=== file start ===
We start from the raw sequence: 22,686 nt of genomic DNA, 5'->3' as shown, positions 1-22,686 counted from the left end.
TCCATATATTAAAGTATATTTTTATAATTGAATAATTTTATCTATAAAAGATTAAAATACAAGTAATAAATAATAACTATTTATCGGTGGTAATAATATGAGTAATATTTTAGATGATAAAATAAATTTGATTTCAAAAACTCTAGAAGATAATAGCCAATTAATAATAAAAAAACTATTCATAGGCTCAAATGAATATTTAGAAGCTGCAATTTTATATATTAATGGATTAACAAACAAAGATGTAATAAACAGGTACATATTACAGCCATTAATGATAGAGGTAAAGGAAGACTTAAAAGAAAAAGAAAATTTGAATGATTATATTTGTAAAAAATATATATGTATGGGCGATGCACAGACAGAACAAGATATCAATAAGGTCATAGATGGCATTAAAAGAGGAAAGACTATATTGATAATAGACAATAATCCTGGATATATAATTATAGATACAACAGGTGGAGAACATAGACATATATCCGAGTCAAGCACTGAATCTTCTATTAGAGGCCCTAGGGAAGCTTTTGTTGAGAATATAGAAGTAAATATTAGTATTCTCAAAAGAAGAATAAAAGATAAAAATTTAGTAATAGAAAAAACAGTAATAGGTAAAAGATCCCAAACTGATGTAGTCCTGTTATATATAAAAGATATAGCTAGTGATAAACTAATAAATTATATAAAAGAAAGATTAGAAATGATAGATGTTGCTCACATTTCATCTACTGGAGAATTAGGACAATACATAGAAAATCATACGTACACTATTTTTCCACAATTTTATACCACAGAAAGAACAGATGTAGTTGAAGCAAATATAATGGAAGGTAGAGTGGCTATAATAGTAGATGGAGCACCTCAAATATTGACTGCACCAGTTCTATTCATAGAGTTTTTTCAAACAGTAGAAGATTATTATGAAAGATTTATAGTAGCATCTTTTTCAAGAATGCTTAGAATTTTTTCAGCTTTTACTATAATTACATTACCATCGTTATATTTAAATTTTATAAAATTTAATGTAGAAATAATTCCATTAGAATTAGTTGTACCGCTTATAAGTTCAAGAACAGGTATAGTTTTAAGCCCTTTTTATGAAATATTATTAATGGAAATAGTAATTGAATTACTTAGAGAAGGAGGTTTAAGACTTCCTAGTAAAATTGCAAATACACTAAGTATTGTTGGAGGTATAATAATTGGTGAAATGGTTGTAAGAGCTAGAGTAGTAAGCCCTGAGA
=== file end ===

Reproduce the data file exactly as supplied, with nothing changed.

We start from the raw sequence: 22,686 nt of genomic DNA, 5'->3' as shown, positions 1-22,686 counted from the left end.
TCCATATATTAAAGTATATTTTTATAATTGAATAATTTTATCTATAAAAGATTAAAATACAAGTAATAAATAATAACTATTTATCGGTGGTAATAATATGAGTAATATTTTAGATGATAAAATAAATTTGATTTCAAAAACTCTAGAAGATAATAGCCAATTAATAATAAAAAAACTATTCATAGGCTCAAATGAATATTTAGAAGCTGCAATTTTATATATTAATGGATTAACAAACAAAGATGTAATAAACAGGTACATATTACAGCCATTAATGATAGAGGTAAAGGAAGACTTAAAAGAAAAAGAAAATTTGAATGATTATATTTGTAAAAAATATATATGTATGGGCGATGCACAGACAGAACAAGATATCAATAAGGTCATAGATGGCATTAAAAGAGGAAAGACTATATTGATAATAGACAATAATCCTGGATATATAATTATAGATACAACAGGTGGAGAACATAGACATATATCCGAGTCAAGCACTGAATCTTCTATTAGAGGCCCTAGGGAAGCTTTTGTTGAGAATATAGAAGTAAATATTAGTATTCTCAAAAGAAGAATAAAAGATAAAAATTTAGTAATAGAAAAAACAGTAATAGGTAAAAGATCCCAAACTGATGTAGTCCTGTTATATATAAAAGATATAGCTAGTGATAAACTAATAAATTATATAAAAGAAAGATTAGAAATGATAGATGTTGCTCACATTTCATCTACTGGAGAATTAGGACAATACATAGAAAATCATACGTACACTATTTTTCCACAATTTTATACCACAGAAAGAACAGATGTAGTTGAAGCAAATATAATGGAAGGTAGAGTGGCTATAATAGTAGATGGAGCACCTCAAATATTGACTGCACCAGTTCTATTCATAGAGTTTTTTCAAACAGTAGAAGATTATTATGAAAGATTTATAGTAGCATCTTTTTCAAGAATGCTTAGAATTTTTTCAGCTTTTACTATAATTACATTACCATCGTTATATTTAAATTTTATAAAATTTAATGTAGAAATAATTCCATTAGAATTAGTTGTACCGCTTATAAGTTCAAGAACAGGTATAGTTTTAAGCCCTTTTTATGAAATATTATTAATGGAAATAGTAATTGAATTACTTAGAGAAGGAGGTTTAAGACTTCCTAGTAAAATTGCAAATACACTAAGTATTGTTGGAGGTATAATAATTGGTGAAATGGTTGTAAGAGCTAGAGTAGTAAGCCCTGAGA